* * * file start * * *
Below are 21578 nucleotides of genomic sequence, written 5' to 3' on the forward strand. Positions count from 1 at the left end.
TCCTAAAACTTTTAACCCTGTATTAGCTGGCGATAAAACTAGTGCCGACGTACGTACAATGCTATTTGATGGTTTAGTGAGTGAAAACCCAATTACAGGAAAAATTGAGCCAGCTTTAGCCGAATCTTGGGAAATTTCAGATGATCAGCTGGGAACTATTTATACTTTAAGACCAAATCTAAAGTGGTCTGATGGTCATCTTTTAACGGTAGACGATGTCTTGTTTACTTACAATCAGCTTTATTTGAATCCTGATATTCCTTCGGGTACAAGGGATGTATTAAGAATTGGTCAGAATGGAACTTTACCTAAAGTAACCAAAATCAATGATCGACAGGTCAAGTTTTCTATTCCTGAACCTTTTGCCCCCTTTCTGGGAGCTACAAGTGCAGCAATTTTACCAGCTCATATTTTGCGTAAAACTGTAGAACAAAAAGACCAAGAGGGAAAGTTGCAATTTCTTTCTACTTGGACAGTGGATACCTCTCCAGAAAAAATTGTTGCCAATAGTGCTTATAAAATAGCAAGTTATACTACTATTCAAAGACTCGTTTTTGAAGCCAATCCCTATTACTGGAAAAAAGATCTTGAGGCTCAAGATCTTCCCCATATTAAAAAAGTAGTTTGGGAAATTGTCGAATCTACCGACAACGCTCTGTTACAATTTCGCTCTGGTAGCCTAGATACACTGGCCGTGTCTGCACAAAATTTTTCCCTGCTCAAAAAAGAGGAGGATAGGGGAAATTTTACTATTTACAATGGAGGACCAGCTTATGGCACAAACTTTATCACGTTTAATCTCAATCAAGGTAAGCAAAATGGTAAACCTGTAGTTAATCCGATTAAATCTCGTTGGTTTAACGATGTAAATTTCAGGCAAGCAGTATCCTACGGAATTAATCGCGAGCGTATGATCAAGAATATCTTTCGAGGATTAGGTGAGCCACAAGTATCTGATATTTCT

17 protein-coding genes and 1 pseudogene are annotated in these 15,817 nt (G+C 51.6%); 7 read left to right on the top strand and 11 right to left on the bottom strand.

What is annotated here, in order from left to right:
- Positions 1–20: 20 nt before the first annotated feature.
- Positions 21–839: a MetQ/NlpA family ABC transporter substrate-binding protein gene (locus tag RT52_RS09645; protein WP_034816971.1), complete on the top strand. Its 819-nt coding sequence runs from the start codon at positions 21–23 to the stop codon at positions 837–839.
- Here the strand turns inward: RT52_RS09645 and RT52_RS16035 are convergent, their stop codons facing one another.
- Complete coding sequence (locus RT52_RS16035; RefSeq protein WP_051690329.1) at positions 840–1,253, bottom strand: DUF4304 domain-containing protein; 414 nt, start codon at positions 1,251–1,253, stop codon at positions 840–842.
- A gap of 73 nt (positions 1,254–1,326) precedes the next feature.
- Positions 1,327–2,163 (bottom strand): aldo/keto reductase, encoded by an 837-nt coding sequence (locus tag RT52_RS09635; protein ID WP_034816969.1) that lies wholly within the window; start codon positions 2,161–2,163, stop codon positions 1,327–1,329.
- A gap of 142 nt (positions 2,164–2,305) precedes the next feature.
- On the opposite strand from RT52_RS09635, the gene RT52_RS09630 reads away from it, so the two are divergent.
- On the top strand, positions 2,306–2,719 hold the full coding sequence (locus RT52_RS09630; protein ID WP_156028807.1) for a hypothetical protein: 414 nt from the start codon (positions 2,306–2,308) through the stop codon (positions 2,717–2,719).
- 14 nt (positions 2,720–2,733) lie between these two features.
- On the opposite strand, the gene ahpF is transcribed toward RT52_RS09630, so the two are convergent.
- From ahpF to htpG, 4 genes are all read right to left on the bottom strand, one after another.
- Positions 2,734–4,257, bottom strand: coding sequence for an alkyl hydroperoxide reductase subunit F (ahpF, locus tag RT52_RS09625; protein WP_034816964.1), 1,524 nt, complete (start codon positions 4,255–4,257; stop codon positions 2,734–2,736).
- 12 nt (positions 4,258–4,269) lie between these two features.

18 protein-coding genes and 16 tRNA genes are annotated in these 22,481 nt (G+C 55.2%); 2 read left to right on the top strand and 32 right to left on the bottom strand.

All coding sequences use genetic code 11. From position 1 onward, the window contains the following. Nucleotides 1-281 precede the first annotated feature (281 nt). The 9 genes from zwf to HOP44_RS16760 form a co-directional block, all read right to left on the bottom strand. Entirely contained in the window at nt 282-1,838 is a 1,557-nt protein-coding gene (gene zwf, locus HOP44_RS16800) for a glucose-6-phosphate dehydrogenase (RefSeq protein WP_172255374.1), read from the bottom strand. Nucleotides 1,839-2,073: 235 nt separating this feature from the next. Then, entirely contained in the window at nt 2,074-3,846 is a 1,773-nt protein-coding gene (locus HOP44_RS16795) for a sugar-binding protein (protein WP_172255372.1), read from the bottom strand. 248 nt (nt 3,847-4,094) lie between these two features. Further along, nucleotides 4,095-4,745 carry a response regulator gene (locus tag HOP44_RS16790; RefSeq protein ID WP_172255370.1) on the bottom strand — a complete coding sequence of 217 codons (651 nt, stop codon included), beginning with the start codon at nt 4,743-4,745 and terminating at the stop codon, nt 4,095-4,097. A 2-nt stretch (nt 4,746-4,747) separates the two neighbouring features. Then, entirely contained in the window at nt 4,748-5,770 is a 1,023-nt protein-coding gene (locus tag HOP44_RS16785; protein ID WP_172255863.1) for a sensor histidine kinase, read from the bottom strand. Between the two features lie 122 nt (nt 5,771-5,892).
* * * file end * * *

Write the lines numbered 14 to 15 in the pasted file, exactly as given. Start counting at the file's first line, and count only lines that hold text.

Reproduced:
- 14 nt (positions 2,720–2,733) lie between these two features.
- On the opposite strand, the gene ahpF is transcribed toward RT52_RS09630, so the two are convergent.